By: Dr Rémi Guastavino
Domain Specialist, Acoustics
Brüel & Kjær
Let’s start with the new ear simulator
The world of communication and entertainment is evolving and consumer expectations for audio quality continue to increase. We knew that the ear simulator of Type 4128 with its cylindrical ear canal did not allow realistic mounting of in-ear devices. Neither was the legendary IEC 711 coupler designed to perform acoustic measurement over the full audio range, 20 Hz to 20 kHz. Therefore, we decided to build a new ear simulator – starting with a human-like pinna and ear canal as well as a unique eardrum simulator that matches the impedance of an average human ear over the full audio range.
An anatomically correct ear
We collected the geometries of a large population of human ears using MRI scanner technology. The full ear canal geometry including the bony part adjoining the eardrum were captured. By post-processing all the data, we were able to determine an average human ear canal geometry. The new ear has an anatomically correct ear canal with an angled eardrum simulator positioned exactly at the location of the eardrum to closely match the human ear. A new design of the pinna interior structure was used to create a more robust ear capable of withstanding more wear and tear. The transition between the soft part (the silicone ear) and the hard material (the end of the ear canal where you attach the eardrum simulator) was designed to retain the transition from the soft to the bony part of the human ear canal.
We also added a soft silicone band all around the ear for better sealing of over-the-ear headphones. A new click-on system, with quick release of the ear simulator, allows for easy ear switching if needed. Finally, we designed a new mechanism to quickly attach and detach the new eardrum simulator from the ear, enabling the use of custom outer ear and ear canal geometry.
Did you mention a new eardrum simulator?
While measuring the human ear canal anatomy, we also measured the corresponding full range acoustic impedance for every single ear and were able to determine an average human acoustic impedance. To achieve optimal accuracy of the eardrum simulator response up to 20 kHz (remember that the wavelength of a 20 kHz sound wave is shorter than 2 cm) we had to use an unprecedented level of precision in the design and during the manufacturing processes. Our aim was to have an artificial eardrum that is closer to the human eardrum in size. To accommodate this, we developed a new prepolarized ¼-inch microphone with a unique, flat pressure response and a new low-noise preamplifier. A new eardrum simulator was born, matching both the frequency response and acoustic impedance targets.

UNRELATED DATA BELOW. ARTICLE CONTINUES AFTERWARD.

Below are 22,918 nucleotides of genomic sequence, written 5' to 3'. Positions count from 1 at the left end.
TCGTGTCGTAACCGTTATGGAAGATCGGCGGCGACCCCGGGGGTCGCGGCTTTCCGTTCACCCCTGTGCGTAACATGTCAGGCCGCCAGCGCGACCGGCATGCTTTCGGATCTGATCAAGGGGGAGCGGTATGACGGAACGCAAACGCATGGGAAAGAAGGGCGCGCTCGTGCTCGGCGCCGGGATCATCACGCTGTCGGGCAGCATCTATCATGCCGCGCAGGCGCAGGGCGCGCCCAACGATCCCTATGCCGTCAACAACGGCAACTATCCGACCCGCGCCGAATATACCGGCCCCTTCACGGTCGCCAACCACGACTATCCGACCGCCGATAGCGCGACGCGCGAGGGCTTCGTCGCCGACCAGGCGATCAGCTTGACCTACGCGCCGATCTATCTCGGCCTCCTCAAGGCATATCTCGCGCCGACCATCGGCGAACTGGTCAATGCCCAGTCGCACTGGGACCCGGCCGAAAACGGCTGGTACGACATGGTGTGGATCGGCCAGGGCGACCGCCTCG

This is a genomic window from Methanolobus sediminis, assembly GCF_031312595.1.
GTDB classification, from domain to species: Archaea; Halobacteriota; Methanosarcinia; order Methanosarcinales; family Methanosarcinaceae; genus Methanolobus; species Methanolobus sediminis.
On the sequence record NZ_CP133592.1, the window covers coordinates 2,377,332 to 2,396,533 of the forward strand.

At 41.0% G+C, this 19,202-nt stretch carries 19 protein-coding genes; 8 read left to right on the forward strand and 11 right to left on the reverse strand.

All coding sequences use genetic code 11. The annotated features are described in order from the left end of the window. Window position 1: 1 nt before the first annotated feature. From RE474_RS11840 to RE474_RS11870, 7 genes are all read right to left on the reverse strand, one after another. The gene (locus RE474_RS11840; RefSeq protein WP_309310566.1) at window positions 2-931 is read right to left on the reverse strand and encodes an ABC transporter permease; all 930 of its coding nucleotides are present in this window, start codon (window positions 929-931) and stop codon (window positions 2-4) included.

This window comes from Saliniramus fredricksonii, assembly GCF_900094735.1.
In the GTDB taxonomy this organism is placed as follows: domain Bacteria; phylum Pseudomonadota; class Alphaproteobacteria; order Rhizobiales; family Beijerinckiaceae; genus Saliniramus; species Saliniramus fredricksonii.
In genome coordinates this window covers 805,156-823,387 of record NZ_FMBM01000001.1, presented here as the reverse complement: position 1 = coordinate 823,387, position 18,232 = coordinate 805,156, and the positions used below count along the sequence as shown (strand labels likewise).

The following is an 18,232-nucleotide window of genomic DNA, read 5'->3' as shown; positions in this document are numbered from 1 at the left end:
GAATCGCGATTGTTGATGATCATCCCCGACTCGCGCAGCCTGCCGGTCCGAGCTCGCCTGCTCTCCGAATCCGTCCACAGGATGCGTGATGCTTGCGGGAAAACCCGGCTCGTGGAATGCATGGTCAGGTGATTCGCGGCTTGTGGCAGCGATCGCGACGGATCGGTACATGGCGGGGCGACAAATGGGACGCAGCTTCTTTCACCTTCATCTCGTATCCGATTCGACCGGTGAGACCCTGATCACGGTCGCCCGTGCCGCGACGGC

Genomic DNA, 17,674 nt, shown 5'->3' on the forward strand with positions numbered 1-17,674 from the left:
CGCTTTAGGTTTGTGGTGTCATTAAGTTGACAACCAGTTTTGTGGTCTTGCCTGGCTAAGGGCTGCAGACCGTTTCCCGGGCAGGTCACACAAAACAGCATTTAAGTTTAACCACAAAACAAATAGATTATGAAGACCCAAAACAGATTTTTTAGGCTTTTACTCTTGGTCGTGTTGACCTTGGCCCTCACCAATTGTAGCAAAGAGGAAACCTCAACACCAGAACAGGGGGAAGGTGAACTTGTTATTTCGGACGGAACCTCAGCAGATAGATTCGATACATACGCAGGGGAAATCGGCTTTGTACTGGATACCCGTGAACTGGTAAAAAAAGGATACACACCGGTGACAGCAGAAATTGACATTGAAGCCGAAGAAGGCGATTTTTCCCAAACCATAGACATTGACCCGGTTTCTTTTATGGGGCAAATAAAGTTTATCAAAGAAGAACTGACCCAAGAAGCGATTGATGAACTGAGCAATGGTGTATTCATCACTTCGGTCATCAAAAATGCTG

What about that mouth simulator?
The mouth simulator has also been redesigned. Using a custom designed loudspeaker element with an optimized geometry and a stronger magnet system, we optimized the volume of the loudspeaker cabinet. This resulted in a full-range mouth simulator (with an extended response in both the low- and high-frequency range). This also allows the mouth to be louder with an improved high-frequency roll-off. The new mouth also has a built-in amplifier, simplifying measurement setups and reducing system cost.
Did I forget something?
High-frequency HATS Type 5128 was designed with a connector side panel that includes power and signal input for the mouth, and two CCLD microphone connectors (CCLD microphones allow for inexpensive BNC cables, acquisition front end and conditioning system). You do not have to go fishing for cables anymore, everything is clearly labelled and easy to reach.
Why do I need the new HATS?
Type 5128 is especially designed to be used when high-frequency content is of importance. This could be testing the audio performance of smart devices, hands free, headphones or hearing aids. Type 5128 loads the devices under test with the exact same impedance as an average human ear. This means that it measures the audio quality of a device in the same way as a human would perceive the quality. The ability to measure in the full audio band (20 Hz to 20 kHz) is a huge step in audio performance evaluation, which potentially could facilitate the retirement of the venerable IEC 711 coupler.